• A uniquely relaxed attitude to ownership (just think - Germany has had only three hostile takeovers since the second world war and all three only proceeded after significant intervention);
  • Tax changes, particularly steep cuts in the higher rate of income tax which have changed incentives at the top i.e. encouraged executives to bargain in their own interests rather than those of the firm; and,
  • Privatisation and outsourcing – pursued with more vigour and to a greater extent in the UK, witness the extent of state ownership of transport and utilities in most other advanced economies.

Now clearly the economic strategy, as far as possible within current powers, tries to steer a different course on industrial relations to which the STUC will endeavour to contribute positively. But the words collective bargaining are absent and the mooted partnership approach – although reasonable and a welcome relief from the Coalition’s aggressive approach to both trade unions and employment legislation - will not reverse the fundamental asymmetries in economic power underlying the growth in inequality. And, unfortunately, the strategy is silent on the other issues raised above.

I was fortunate enough to be present when the First Minister’s gave two excellent speeches to (mainly) business audiences at SSE Glasgow in November and the National Economic Forum in December. Her argument on both occasions can be crudely, but fairly I think, reduced to the following syllogism:

  • Tackling inequality is good for growth
  • Growth is good for business
  • Ergo, tackling inequality is good for business.

The propositions may be true but the conclusion is seriously flawed for inequality in Scotland (or the UK as a whole) will not be tackled without challenging the prevailing business culture. Some may object that the Scottish Government doesn’t have the powers to, for instance, implement structural reform of the financial sector, reform corporate governance or reverse anti-trade union legislation. They would of course be perfectly correct. But not currently possessing a power has never prevented Scottish ministers stating what they would do with it once devolved. The point is that factors fundamental to reducing inequality have been ignored, even in the White Paper. The new economic strategy is similarly myopic.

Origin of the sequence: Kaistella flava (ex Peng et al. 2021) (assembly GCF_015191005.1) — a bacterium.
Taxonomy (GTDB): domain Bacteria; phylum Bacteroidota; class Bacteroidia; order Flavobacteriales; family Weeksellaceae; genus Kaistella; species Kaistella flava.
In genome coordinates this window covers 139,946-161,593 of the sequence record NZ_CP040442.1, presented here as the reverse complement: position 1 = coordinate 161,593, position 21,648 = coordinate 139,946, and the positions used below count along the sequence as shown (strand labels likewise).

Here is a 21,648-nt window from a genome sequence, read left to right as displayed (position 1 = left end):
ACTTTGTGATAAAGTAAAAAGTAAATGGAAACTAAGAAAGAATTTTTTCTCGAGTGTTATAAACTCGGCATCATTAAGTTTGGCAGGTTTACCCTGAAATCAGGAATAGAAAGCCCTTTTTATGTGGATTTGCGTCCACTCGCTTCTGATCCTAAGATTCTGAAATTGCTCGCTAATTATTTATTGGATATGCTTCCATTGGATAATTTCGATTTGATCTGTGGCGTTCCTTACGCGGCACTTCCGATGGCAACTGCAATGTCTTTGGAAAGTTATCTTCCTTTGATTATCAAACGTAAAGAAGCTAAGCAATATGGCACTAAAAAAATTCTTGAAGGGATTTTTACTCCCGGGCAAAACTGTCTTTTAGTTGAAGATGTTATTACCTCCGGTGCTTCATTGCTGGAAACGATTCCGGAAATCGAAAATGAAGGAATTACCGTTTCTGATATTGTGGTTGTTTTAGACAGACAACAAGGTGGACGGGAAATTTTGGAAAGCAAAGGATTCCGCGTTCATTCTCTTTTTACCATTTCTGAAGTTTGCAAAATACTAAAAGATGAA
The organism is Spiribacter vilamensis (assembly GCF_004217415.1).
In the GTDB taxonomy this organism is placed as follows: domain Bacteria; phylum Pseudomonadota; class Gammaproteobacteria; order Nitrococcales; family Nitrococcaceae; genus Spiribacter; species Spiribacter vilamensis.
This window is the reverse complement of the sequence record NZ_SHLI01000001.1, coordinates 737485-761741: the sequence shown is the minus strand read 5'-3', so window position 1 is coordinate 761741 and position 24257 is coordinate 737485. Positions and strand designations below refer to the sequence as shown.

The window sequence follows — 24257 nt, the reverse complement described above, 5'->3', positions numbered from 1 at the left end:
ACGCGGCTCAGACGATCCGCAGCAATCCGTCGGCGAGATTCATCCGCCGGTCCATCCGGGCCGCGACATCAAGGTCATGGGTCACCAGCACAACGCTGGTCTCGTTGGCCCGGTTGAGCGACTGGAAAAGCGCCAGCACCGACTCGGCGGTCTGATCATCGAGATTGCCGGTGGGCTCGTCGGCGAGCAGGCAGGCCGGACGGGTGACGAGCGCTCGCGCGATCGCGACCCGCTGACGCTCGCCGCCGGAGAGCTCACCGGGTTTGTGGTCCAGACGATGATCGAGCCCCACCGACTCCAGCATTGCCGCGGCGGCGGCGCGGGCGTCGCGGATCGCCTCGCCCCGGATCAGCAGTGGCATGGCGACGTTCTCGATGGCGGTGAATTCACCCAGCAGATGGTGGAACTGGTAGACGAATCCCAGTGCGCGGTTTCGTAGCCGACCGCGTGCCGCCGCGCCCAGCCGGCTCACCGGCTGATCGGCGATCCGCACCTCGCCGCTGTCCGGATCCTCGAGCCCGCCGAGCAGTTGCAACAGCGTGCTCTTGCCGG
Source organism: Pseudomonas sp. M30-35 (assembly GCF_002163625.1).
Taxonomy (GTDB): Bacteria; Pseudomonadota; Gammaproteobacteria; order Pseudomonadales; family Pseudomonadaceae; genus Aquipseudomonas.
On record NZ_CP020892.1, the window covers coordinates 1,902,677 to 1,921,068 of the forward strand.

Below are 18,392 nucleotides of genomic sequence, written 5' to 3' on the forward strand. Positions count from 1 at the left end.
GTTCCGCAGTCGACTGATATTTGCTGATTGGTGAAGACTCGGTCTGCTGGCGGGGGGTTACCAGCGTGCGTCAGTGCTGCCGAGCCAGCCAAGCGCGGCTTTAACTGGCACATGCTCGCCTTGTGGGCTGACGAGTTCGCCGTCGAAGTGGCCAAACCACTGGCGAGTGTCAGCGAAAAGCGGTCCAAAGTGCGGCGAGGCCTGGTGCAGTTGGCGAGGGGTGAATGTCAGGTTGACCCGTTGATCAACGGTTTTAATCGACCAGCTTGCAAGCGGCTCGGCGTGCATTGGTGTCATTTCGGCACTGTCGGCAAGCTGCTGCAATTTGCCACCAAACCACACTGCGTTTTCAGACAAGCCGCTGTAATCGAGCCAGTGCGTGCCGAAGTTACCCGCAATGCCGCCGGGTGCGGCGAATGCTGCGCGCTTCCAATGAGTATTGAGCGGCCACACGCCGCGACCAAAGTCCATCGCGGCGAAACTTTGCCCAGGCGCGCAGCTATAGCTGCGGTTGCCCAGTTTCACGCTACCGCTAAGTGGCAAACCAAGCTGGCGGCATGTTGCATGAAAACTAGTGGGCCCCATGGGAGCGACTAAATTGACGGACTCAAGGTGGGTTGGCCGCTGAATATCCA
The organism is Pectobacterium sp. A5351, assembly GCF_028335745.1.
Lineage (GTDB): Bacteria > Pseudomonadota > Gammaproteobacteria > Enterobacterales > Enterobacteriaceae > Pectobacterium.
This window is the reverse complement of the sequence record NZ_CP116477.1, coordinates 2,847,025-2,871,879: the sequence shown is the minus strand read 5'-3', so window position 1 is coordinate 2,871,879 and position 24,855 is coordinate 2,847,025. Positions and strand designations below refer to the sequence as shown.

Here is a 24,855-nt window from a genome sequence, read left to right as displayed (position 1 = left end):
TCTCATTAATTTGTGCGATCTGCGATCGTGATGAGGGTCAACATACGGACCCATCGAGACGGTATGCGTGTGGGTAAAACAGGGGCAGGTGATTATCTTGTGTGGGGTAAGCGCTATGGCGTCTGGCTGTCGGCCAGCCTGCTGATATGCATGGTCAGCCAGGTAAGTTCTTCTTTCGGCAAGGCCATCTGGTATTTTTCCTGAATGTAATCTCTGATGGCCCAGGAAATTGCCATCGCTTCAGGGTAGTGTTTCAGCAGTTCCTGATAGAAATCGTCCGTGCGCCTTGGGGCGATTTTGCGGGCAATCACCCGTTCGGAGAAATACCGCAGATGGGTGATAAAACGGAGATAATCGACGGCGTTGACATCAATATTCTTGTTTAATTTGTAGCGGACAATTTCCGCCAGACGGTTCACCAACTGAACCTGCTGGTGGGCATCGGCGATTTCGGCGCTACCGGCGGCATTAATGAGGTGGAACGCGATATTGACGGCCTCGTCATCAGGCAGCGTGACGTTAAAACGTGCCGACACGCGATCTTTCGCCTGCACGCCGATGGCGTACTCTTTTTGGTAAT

The Scottish Government claims that ‘increasing competitiveness’ and ‘tackling inequality’ – the ‘twin pillars’ on which the strategy is built – are ‘mutually supportive’. But what does this actually mean? Haven’t the supply side reforms implemented over the past four decades in the name of boosting competitiveness directly exacerbated inequality? Boosting competitiveness has usually been code for deregulation of labour and product markets, tax cuts for business and wealthy individuals and anti-union legislation.

This isn’t the Scottish Government’s agenda and it would be ridiculous to paint the new strategy in this way. But it will be impossible to tackle inequality effectively without implementing measures which have for a long time now been regarded as bad for competitiveness. So big challenges for the Scottish Government, and those organisations like ours that want to see the strategy work and for employer representative organisations who have tended to pursue a very narrow agenda on competitiveness. I'll try to explore some of these issues in future blogs.

Finally, while the Scottish Government has failed to produce a compelling inequality reduction strategy it’s probably worth pointing out that the opposition has hardly covered itself in glory on this issue. If Jim Murphy wants to ‘end inequality’ (an outcome irreconcilable with any functioning economic system ever devised) he might start thinking about how Labour will start to address the issues neglected in today's strategy.
Stephen Boyd, STUC